Closure reversed after labour reforms and government backing for ethane terminal agreed

At least 800 employees at speciality chemicals producer Ineos’ Grangemouth, UK, site will keep their jobs, after the company reversed its decision to close petrochemical operations there. The company’s owners made the decision after the Unite union withdrew its opposition to a survival plan for the site, which included significant pension reforms. Ineos will now invest £300 million to offset ongoing losses and build a terminal to receive cheap ethane from the US. The company also says that it has Scottish government support for a £9 million grant application, and ‘prequalification approval’ for a £125 million loan guarantee from the UK government.

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Workers were relieved to hear the company has reversed its decision to close the Grangemouth plant

An engineer at the site, who wishes to remain anonymous, tells Chemistry World that he’s happy he doesn’t have to look for another job. ‘I think that for the next three years the site will struggle, but once the terminal is built it will make the same kind of profit that Ineos’ site in Norway is making at the moment,’ he adds.

Grangemouth is now restarting, after a shutdown that originated as safety preparation for a strike planned for 20 October over treatment of a Unite convenor. At all-night arbitration talks on 15 October the strike threat was withdrawn, but talks collapsed over defamatory statements Unite allegedly made about Ineos. After that meeting Grangemouth remained shut while Ineos consulted employees directly about its survival plan. Unite responded by calling this ‘blackmail’.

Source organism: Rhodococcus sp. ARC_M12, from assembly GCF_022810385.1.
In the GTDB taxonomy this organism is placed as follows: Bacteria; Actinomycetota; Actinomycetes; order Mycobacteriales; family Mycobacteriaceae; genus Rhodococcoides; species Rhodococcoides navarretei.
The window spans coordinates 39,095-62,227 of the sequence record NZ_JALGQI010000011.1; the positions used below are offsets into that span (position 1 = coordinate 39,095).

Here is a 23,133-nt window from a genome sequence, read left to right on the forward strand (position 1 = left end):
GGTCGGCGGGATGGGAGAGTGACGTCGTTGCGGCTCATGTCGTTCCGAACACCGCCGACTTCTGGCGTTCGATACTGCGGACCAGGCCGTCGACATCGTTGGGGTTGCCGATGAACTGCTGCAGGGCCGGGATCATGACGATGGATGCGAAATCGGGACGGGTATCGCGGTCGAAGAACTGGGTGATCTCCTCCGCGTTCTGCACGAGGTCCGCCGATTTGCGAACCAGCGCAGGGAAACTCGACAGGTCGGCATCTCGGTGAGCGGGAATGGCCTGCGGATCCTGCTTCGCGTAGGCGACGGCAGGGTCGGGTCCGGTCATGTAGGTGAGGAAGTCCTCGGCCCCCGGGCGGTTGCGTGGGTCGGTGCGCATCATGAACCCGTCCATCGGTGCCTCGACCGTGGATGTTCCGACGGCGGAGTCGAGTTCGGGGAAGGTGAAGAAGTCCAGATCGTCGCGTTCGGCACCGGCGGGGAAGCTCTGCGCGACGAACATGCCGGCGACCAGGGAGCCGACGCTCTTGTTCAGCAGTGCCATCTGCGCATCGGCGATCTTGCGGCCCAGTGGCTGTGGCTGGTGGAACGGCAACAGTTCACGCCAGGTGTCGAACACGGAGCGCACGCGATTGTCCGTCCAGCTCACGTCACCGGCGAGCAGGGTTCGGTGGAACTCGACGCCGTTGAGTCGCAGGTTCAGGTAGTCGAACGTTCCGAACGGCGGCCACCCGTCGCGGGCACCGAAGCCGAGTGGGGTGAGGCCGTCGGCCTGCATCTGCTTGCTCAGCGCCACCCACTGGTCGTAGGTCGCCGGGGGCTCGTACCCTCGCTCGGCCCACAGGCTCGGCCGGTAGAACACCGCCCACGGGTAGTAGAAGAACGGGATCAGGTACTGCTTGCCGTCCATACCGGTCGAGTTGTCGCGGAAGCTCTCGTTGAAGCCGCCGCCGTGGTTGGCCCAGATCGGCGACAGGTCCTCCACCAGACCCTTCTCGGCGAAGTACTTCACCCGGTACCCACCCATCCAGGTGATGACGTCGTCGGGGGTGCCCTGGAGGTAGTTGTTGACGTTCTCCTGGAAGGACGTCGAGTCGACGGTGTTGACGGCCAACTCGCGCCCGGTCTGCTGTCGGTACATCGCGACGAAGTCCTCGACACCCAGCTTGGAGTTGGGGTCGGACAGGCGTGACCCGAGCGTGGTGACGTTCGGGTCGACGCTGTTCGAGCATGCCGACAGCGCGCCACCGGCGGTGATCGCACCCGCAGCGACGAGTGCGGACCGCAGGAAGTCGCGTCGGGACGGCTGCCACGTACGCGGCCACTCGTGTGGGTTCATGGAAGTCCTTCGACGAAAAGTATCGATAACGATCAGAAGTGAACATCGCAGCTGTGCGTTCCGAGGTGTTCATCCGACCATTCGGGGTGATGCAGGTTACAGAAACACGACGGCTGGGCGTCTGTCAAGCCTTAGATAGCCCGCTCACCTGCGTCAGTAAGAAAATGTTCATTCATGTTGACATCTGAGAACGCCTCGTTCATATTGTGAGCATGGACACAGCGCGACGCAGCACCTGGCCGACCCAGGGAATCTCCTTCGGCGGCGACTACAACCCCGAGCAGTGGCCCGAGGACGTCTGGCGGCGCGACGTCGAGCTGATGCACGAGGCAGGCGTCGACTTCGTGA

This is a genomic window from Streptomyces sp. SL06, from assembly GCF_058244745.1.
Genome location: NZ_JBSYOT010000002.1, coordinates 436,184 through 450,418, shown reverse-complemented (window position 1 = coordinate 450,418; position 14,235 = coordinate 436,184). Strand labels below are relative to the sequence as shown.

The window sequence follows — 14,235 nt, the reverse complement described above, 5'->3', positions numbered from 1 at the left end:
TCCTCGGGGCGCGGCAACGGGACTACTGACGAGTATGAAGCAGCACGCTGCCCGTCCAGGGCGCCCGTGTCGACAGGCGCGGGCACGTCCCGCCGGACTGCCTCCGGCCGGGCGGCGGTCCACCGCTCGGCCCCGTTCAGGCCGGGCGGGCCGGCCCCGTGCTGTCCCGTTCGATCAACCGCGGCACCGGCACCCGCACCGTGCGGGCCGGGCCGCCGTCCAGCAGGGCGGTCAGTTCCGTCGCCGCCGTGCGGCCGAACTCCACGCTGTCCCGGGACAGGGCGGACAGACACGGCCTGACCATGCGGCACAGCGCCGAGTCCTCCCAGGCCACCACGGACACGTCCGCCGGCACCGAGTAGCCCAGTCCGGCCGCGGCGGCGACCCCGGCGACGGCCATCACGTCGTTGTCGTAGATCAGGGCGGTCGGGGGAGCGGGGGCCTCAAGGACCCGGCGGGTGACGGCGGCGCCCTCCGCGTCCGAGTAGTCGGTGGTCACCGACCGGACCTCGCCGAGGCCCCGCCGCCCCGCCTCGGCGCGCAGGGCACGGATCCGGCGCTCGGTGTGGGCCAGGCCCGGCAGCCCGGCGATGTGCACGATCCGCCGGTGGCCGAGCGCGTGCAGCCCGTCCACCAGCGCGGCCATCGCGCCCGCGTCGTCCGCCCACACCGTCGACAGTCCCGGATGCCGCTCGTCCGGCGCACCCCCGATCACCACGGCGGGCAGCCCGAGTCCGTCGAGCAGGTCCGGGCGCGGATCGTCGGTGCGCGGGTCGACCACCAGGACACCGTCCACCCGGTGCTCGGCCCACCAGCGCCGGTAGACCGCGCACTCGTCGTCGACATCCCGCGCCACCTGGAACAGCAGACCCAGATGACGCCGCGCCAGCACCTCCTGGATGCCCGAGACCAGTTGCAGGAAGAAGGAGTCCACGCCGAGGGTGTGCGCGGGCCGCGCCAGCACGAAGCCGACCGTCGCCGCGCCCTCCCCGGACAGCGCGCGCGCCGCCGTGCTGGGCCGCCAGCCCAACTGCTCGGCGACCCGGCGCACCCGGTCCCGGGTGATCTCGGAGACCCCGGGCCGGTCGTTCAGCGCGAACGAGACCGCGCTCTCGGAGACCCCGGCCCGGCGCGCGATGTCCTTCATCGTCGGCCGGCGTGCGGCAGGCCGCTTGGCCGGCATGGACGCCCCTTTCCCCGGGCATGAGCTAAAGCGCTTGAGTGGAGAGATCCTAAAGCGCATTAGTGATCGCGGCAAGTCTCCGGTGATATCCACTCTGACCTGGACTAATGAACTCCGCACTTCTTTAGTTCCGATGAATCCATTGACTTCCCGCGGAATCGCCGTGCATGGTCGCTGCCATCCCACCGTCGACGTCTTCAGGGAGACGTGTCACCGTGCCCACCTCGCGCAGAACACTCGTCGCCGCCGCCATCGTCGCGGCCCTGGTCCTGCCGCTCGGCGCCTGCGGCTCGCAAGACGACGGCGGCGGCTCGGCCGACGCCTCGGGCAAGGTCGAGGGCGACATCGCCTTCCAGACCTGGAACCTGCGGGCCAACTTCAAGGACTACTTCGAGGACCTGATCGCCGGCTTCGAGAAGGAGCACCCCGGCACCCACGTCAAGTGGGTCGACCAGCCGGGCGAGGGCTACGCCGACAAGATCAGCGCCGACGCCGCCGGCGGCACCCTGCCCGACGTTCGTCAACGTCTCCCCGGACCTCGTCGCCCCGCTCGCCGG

An Ineos spokesperson highlights that Grangemouth pension costs were 65% of salaries, compared to 15-20% of salaries at its other European ethane cracking facility in Rafnes, Norway. Nevertheless, the company says employee votes were split 50/50 on the survival plan, so it ‘could no longer continue to fund the business’.

Faced with closure, at emergency talks Unite accepted the plan, including a three-year pay freeze and pledge not to strike over the same period. Union agreements on site will also change, eliminating full-time convenors. The Ineos engineer approves of these moves. ‘The union has had a stranglehold on the site for years – it’s often considered that they run it, not Ineos,’ he says. ‘Having no strike option will take away some protection for the workers but allows the site to be open for the next three years. That’s the main thing.’

Shun Ling Yap, oil and gas analyst at Business Monitor in London, UK, thinks that without the union’s reversal, Grangemouth’s tightly-integrated petrochemical and fuel refinery operations could both have closed together. As well as endangering a further approximately 570 further Ineos staff, that would have meant the country needed to import more refined fuels. ‘Closures could be more common through Europe for the rest of the decade at least, as refining margins continue to be squeezed by high production costs,’ she adds. Meanwhile, shipping in US ethane could eventually give Grangemouth’s petrochemicals an edge, as one of just four ethane-compatible crackers competing with around 40 naphtha crackers in a struggling European market. ‘The US shale revolution has seen its petrochemical exports become a lot more competitive than north-west European ones,’ Yap stresses.